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Museveni visits site of demolished Ndeeba Church

Museveni speaks at the Ndeeba church site. PHOTO PPU

MUSEVENI: The bottom line is that the Church will retain this land and we shall build a new church

Kampala, Uganda |THE INDEPENDENT  | President Yoweri Museveni has today visited the site of the demolished St Peters Church, Ndeeba and resolved to address the matter conclusively with the religious leaders. He early this week directed that all those who were involved in the demolition be arrested and dealt with.

“Even if the church was in the wrong, ordering demolition was extreme. Dialogue would have resolved this matter. Judges should have limits and understand public interest. Demolishing a church is a curse. Also, ignore reports of those claiming the government demolished the church,” President Museveni said after the visit.

He promised to help rebuild the church.

“I am going to invite the Namirembe Diocese Bishop, the Rt. Rev. Wilberforce Luwalira, and engage all parties involved in this conflict to find a lasting solution. The bottom line is that the Church will retain this land and we shall build a new church. I have now joined this war,” the President added.

The demolition that has dominated the news, was the climax of a four-decade property wrangle between the Church of Uganda and the joint administrators of the estate of the late Evelyn Nachwa, a Buganda Kingdom Princess.

Available documents indicate that in 2008, the joint administrators who include Dan Ssemanga, John Kajoba, Edward Bulunga and Steven Nakibinge, sued the Church of Uganda, the Commissioner of Land Registration and other parties accusing them of fraudulently registering the said land in names of Bishop Danistan Nsubuga, Rev Yuda Kitaka, and Esau Kizito.

But the case was never disposed of,  until August 21, 2019, when the High Court Land Division ruled that the land in question was still in the vested interest of the late Evelyn (Evarini) Nachwa and that it had been fraudulently registered in the names of Bishop Danistan Nsubuga, Rev Yuda Kitaka, and Esau Kizito. Court further ordered the commissioner Land registration to return the duplicate certificate of title with respect to the suit to the administrators of the estate of the late Evelyn Nachwa.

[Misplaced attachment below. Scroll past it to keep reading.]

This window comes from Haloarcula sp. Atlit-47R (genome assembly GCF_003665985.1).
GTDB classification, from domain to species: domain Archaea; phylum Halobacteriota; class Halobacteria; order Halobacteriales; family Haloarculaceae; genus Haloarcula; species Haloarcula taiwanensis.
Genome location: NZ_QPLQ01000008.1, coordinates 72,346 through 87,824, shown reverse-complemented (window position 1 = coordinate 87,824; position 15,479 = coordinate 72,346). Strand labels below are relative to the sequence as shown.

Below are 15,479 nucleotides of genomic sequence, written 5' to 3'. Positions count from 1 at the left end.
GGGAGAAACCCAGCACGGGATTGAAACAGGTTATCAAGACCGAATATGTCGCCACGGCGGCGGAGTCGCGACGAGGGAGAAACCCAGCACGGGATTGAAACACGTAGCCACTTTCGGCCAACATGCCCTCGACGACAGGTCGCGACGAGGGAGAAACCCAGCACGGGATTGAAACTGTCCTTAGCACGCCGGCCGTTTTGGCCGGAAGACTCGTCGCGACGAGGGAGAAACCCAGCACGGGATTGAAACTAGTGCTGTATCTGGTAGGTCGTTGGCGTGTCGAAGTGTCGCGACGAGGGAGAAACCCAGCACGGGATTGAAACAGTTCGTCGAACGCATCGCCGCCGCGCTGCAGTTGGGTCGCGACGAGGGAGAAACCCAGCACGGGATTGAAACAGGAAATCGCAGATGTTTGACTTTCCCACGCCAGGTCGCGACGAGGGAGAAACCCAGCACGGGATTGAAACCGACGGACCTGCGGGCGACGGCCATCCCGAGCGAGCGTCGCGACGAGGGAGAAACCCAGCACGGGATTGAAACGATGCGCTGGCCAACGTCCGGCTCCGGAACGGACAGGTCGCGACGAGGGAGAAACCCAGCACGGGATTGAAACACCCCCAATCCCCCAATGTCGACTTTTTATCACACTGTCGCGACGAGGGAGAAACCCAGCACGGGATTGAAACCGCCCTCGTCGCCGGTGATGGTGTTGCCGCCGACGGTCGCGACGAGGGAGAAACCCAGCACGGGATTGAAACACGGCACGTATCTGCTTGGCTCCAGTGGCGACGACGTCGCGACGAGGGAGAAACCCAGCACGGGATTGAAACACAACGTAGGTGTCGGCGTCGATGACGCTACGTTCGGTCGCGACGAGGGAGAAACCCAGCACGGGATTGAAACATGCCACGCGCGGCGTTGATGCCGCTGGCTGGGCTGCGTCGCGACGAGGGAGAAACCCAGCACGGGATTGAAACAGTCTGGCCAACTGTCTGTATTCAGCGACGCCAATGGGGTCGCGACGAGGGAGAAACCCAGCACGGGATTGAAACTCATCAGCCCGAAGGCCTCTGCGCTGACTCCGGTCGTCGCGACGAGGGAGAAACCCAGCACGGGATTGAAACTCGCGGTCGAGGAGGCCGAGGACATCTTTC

“An order for vacant possession is granted in favour of the plaintiff. A permanent injunction is hereby granted restraining the defendant or anybody claiming through them from carrying out any activity on the suit land or alienating the same,” the ruling reads in part.

It was consented by Lawyer James Nangwala on behalf of Nangwala, Rezida and company advocates as the counsel for the plaintiff, Ambrose Tebyasa on behalf of  the administrators of the estates of Bishop Danistan Nsubuga, Rev Yuda Kitaka, and Esau Kizito. It was also consented by a representative of Nyanzi Kiboneka and Mbabazi advocates, on behalf of the registered trustees of the Church of Uganda.

Last month, the plaintiff in the matter went back to the court seeking an order to demolish the Church structure on the land in question which Justice John Eudes Keitirima so granted. The decision by Justice Eudes Keitirima was based on the fact that the administrators of the estate had been declared rightful owner of the property, last year.

“I find the order superfluous. Once a party is declared the rightful owner of the suit premises and is give vacant possession of the same, he or she is at liberty to use the land as she or he wishes. If she or he found there structures she or he do need he or she is at liberty to demolish them,” Justice Keitirima’s ruling dated July 10, 2020 reads in part.

Basing on the ruling, and the application to demolish the structure, the acting Kampala Capital City Authority physical planner Ivan Katongole gave a green light on the demolition.

However, Katongole gave strict guidelines to the redeveloper in names of Ephraim enterprises to ensure that no person is occupying the building before it is demolished, and ensure other safety measures for the neighbouring community during the exercise. Katongole also noted that the demolition had to happen over the weekend “and off-peak hours to avoid interruptions of traffic and other businesses within the vicinity of the site.”

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